North Africa, like many Muslim areas has been hijacked, with violence, terrorism, protests, and war creating an ambience of fear maligning the underlying culture. Peter Ydeen recently completed a series of photos “Waiting for Palms”, which lies in contrast to to this violence. 

The series was created along the Nile River in Egypt, from Cairo to Aswan; and in central Morocco from Essaouira through the Atlas Mountains to the Saharan Drâa-Tafilalet regions.  Ydeen, primarily an Urban Landscape photographer, found and recorded a world that values an alluring privacy.

The landscape varied from the stark and vivid minimal geometry found in both less populated areas Morocco as well as southern Egypt, to the hazy and chaotic atmospheres of Cairo, Marrakech and Fez. These drab colors of the urban landscape are transformed into an elegant imposition of engineered spaces, with the pastel hues of the buildings and spaces acting as stages for intimate worlds where the people also become additional pieces of the compositons.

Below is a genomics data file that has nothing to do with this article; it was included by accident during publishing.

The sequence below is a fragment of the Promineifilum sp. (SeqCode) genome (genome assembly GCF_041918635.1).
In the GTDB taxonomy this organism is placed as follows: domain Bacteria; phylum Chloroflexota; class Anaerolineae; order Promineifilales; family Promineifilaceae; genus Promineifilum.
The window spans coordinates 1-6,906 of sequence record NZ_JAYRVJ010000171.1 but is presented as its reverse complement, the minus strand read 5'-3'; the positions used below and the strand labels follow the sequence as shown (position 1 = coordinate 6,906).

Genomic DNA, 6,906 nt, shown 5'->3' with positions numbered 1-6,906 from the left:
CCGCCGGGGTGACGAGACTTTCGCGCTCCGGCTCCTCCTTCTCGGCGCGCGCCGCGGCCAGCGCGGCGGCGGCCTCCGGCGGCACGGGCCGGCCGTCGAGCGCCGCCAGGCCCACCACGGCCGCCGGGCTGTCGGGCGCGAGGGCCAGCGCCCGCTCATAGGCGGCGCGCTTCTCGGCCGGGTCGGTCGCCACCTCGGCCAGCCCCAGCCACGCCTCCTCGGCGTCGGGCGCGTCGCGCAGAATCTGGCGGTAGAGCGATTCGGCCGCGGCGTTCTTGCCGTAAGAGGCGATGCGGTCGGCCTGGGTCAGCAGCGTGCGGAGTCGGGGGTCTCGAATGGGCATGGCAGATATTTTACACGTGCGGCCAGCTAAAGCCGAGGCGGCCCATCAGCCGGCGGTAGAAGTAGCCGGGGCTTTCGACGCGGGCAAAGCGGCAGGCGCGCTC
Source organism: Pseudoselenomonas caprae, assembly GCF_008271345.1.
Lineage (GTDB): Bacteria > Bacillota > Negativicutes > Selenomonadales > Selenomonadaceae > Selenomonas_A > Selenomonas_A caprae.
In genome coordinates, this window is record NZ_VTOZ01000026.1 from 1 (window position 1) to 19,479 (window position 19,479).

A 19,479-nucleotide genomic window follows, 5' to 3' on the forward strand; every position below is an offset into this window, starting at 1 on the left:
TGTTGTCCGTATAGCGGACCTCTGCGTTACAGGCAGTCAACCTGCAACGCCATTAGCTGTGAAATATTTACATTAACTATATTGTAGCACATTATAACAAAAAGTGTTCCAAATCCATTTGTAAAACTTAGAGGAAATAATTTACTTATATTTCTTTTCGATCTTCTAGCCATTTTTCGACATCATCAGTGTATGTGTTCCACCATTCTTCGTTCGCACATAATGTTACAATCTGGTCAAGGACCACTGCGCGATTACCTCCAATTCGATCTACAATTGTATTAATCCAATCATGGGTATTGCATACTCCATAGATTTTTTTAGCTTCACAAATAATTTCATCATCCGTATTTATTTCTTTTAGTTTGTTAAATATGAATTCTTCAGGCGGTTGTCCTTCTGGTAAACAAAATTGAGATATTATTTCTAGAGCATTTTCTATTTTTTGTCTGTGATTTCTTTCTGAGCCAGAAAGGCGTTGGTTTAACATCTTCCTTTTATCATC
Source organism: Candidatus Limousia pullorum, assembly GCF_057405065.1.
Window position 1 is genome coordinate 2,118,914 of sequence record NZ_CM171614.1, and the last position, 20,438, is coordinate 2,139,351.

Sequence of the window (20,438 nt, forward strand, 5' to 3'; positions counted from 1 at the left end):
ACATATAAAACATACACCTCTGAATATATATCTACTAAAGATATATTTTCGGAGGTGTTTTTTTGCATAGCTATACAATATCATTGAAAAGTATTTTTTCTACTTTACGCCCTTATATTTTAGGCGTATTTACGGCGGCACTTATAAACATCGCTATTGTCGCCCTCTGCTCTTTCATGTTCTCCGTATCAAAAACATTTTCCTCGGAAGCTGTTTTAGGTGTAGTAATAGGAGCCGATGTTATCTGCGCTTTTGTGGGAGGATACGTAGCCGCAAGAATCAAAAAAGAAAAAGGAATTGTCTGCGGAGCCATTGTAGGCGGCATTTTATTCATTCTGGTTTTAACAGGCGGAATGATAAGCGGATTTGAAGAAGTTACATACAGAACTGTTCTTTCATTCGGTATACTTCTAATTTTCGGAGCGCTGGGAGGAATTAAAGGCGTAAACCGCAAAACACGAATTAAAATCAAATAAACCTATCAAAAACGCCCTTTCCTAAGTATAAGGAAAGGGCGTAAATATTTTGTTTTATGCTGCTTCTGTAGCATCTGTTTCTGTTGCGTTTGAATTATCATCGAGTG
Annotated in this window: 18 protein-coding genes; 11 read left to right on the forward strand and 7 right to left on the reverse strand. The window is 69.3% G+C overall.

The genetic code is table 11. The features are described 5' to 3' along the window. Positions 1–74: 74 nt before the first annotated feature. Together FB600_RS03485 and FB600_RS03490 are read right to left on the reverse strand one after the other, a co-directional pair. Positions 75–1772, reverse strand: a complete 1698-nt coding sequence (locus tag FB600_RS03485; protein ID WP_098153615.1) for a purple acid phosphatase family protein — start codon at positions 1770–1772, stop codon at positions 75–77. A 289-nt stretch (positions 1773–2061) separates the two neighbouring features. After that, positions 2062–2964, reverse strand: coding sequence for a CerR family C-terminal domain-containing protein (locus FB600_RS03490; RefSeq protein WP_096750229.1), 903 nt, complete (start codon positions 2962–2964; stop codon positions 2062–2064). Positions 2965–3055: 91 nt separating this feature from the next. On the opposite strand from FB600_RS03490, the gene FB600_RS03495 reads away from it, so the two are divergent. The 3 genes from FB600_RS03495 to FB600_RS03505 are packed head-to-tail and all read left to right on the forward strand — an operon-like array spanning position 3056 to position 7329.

Here in Egypt and Morocco, every corner is a painting, and every person seemed perfectly placed in their assigned arrangment. Behind every burqa is a dream, which is reflected in the places that surround them. “Waiting for Palms” is an attempt at revealing the artistic elegance of these dreams in the two corners of North Africa.


Words & Photographs by Peter Ydeen


  1. These are beautiful. I went to Morocco recently and was also struck by how much they value privacy. That and how warm the people were. I was unprepared for how much attention I got from men, not sexual but doing things like making sure I had something to drink or pushing my hair out of my face. And the pictures I got to take were fantastic, there was so much to see.


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